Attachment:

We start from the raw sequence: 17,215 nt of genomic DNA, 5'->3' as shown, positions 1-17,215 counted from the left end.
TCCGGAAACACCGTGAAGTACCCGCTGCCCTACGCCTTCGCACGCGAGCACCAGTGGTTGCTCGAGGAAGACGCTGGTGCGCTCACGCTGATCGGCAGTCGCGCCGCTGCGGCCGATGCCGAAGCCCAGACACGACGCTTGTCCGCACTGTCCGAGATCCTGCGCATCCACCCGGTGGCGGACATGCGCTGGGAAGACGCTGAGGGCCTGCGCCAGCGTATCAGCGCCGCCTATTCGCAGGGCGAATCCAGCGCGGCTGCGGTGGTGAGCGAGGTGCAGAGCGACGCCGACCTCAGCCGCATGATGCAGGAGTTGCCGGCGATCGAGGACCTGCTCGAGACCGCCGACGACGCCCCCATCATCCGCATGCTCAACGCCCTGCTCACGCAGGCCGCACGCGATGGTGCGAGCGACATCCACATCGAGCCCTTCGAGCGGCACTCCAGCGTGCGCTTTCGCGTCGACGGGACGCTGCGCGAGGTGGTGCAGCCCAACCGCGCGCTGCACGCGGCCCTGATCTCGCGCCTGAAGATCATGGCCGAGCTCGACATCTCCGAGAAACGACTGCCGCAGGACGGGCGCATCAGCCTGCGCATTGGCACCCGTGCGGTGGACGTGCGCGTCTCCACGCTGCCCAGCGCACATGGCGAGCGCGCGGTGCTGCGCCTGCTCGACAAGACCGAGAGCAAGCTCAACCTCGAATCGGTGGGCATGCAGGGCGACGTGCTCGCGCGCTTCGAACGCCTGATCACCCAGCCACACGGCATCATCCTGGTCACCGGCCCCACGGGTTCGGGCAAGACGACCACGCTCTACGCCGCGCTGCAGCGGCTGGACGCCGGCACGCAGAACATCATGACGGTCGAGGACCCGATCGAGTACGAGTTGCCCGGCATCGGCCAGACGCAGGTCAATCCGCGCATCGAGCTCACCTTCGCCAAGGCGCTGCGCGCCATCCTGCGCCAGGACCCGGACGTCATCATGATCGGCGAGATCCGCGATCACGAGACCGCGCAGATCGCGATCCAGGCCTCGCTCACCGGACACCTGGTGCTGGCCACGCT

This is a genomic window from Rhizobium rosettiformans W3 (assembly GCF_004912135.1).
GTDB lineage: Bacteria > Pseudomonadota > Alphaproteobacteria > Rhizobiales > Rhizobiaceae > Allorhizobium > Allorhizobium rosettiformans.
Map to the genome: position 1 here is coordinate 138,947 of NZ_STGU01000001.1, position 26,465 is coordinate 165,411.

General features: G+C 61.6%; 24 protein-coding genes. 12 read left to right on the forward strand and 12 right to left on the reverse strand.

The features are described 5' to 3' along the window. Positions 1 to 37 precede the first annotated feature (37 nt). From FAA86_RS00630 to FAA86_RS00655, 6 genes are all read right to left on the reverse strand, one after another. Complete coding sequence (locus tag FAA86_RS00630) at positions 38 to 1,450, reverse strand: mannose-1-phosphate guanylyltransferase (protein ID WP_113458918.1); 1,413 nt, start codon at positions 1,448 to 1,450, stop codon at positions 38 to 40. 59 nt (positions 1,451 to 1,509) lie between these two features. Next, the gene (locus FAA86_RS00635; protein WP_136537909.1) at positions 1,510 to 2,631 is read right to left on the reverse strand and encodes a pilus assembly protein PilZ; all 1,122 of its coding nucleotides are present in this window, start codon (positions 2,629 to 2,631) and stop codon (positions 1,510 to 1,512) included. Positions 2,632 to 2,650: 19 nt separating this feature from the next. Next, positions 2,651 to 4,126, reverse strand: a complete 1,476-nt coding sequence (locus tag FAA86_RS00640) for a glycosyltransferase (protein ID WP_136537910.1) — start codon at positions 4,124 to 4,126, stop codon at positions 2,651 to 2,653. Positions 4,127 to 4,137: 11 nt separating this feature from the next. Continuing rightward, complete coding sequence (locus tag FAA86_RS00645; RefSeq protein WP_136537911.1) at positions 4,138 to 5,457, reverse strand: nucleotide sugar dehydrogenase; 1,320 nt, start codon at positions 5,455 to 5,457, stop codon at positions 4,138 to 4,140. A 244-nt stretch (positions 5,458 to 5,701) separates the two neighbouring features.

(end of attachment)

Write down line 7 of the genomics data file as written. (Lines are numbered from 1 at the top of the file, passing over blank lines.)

The features are described 5' to 3' along the window. Positions 1 to 37 precede the first annotated feature (37 nt). From FAA86_RS00630 to FAA86_RS00655, 6 genes are all read right to left on the reverse strand, one after another. Complete coding sequence (locus tag FAA86_RS00630) at positions 38 to 1,450, reverse strand: mannose-1-phosphate guanylyltransferase (protein ID WP_113458918.1); 1,413 nt, start codon at positions 1,448 to 1,450, stop codon at positions 38 to 40. 59 nt (positions 1,451 to 1,509) lie between these two features. Next, the gene (locus FAA86_RS00635; protein WP_136537909.1) at positions 1,510 to 2,631 is read right to left on the reverse strand and encodes a pilus assembly protein PilZ; all 1,122 of its coding nucleotides are present in this window, start codon (positions 2,629 to 2,631) and stop codon (positions 1,510 to 1,512) included. Positions 2,632 to 2,650: 19 nt separating this feature from the next. Next, positions 2,651 to 4,126, reverse strand: a complete 1,476-nt coding sequence (locus tag FAA86_RS00640) for a glycosyltransferase (protein ID WP_136537910.1) — start codon at positions 4,124 to 4,126, stop codon at positions 2,651 to 2,653. Positions 4,127 to 4,137: 11 nt separating this feature from the next. Continuing rightward, complete coding sequence (locus tag FAA86_RS00645; RefSeq protein WP_136537911.1) at positions 4,138 to 5,457, reverse strand: nucleotide sugar dehydrogenase; 1,320 nt, start codon at positions 5,455 to 5,457, stop codon at positions 4,138 to 4,140. A 244-nt stretch (positions 5,458 to 5,701) separates the two neighbouring features.